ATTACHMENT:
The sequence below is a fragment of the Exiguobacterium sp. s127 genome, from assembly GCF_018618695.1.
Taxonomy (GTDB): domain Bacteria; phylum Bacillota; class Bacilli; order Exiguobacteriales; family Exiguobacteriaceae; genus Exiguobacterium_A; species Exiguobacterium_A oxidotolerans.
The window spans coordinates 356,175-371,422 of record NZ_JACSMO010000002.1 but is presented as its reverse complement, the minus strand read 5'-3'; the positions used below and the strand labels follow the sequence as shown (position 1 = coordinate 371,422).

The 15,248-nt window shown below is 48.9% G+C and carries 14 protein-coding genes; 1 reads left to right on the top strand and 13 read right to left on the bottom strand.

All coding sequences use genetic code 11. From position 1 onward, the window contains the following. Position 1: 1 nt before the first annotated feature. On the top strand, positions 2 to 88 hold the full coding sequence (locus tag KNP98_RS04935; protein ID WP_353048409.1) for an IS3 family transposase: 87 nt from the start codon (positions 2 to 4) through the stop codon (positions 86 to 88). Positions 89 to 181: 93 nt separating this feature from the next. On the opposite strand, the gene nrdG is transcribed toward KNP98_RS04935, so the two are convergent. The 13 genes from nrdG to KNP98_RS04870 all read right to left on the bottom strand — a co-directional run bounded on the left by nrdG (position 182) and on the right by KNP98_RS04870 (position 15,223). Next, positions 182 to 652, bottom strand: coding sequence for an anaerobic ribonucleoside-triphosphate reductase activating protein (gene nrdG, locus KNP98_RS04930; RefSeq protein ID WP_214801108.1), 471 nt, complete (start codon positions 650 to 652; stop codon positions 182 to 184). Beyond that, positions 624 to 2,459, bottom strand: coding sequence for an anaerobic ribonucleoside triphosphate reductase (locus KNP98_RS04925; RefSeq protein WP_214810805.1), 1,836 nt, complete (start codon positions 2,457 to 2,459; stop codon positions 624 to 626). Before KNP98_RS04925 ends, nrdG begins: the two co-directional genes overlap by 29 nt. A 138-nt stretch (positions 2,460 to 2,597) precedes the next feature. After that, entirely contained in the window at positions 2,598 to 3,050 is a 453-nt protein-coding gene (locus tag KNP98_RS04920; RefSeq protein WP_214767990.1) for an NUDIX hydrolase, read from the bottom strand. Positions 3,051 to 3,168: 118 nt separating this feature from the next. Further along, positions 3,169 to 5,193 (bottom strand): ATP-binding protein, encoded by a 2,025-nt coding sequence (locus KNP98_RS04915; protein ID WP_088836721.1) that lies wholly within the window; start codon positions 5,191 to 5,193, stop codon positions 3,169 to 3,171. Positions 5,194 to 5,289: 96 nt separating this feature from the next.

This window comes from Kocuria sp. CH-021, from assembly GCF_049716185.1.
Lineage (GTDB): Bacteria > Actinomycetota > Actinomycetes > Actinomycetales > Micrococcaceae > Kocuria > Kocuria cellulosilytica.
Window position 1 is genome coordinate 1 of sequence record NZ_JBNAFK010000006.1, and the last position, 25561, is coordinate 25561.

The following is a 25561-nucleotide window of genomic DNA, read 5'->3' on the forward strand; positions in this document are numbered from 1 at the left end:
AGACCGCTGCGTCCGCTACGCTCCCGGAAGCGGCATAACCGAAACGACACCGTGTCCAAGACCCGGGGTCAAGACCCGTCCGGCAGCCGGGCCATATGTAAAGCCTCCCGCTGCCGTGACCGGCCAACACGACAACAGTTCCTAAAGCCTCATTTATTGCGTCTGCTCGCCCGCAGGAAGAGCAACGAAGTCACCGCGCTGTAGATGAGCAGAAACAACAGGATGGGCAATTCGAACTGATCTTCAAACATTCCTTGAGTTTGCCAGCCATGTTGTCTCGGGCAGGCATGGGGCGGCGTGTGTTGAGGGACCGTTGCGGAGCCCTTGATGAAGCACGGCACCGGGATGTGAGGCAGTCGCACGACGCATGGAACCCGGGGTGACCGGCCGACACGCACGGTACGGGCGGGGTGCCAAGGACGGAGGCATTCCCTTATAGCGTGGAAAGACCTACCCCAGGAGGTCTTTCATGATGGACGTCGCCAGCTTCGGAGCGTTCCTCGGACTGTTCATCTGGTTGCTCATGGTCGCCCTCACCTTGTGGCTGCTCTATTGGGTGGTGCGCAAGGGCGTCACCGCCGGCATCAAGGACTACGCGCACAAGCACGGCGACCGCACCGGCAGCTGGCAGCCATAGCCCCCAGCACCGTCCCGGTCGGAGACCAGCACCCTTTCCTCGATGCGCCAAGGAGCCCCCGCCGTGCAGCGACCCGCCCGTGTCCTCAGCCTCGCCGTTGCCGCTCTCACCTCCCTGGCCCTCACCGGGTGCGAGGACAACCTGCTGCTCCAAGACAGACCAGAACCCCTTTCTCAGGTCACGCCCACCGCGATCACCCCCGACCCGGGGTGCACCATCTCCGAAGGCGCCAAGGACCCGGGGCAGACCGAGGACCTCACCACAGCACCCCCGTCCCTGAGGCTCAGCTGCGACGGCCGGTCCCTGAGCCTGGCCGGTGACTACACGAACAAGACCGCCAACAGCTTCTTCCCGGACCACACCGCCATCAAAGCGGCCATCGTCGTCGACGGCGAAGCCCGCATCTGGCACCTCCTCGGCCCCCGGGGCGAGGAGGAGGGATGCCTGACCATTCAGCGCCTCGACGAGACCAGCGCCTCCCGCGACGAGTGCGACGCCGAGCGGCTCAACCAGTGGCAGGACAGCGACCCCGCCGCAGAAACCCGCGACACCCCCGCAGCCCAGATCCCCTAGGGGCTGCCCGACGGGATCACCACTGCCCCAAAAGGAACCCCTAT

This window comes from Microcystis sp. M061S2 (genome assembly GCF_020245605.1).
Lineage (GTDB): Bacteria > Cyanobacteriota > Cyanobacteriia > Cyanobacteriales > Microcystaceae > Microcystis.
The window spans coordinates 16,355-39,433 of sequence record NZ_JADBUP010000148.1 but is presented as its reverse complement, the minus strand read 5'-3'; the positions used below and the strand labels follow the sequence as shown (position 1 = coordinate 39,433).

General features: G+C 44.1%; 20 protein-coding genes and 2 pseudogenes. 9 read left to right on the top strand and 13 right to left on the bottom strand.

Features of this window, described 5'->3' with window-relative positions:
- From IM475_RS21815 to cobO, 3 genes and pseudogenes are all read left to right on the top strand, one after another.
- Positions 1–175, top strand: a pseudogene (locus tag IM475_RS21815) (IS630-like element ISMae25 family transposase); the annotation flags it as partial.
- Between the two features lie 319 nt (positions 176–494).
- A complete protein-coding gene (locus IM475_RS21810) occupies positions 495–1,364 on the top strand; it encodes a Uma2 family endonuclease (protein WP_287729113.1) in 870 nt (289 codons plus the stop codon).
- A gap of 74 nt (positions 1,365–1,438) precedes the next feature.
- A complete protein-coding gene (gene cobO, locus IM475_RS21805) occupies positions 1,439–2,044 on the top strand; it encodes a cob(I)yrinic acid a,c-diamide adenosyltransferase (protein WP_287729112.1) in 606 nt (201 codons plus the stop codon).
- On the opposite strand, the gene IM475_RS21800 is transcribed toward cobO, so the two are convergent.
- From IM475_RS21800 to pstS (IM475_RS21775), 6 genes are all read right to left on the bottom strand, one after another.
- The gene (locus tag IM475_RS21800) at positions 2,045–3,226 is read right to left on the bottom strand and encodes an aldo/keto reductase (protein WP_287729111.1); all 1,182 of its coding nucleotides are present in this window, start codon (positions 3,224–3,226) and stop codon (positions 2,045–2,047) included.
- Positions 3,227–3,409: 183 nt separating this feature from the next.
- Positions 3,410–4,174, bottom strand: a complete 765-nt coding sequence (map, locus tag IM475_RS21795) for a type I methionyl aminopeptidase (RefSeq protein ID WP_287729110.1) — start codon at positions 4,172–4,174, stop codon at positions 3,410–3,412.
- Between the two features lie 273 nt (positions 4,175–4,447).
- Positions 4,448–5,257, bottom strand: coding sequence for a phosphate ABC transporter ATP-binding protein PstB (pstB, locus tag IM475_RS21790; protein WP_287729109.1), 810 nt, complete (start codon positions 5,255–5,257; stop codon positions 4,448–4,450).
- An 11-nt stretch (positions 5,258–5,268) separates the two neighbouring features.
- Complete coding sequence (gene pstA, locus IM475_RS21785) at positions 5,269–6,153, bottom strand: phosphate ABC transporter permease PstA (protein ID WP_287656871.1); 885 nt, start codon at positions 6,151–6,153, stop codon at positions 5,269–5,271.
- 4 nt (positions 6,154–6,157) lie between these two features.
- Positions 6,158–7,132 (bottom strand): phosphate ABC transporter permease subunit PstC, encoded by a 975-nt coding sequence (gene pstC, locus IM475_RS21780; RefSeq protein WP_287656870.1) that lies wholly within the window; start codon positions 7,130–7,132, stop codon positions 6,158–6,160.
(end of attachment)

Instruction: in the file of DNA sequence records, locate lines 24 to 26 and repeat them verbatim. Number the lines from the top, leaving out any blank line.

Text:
- The gene (locus tag IM475_RS21800) at positions 2,045–3,226 is read right to left on the bottom strand and encodes an aldo/keto reductase (protein WP_287729111.1); all 1,182 of its coding nucleotides are present in this window, start codon (positions 3,224–3,226) and stop codon (positions 2,045–2,047) included.
- Positions 3,227–3,409: 183 nt separating this feature from the next.
- Positions 3,410–4,174, bottom strand: a complete 765-nt coding sequence (map, locus tag IM475_RS21795) for a type I methionyl aminopeptidase (RefSeq protein ID WP_287729110.1) — start codon at positions 4,172–4,174, stop codon at positions 3,410–3,412.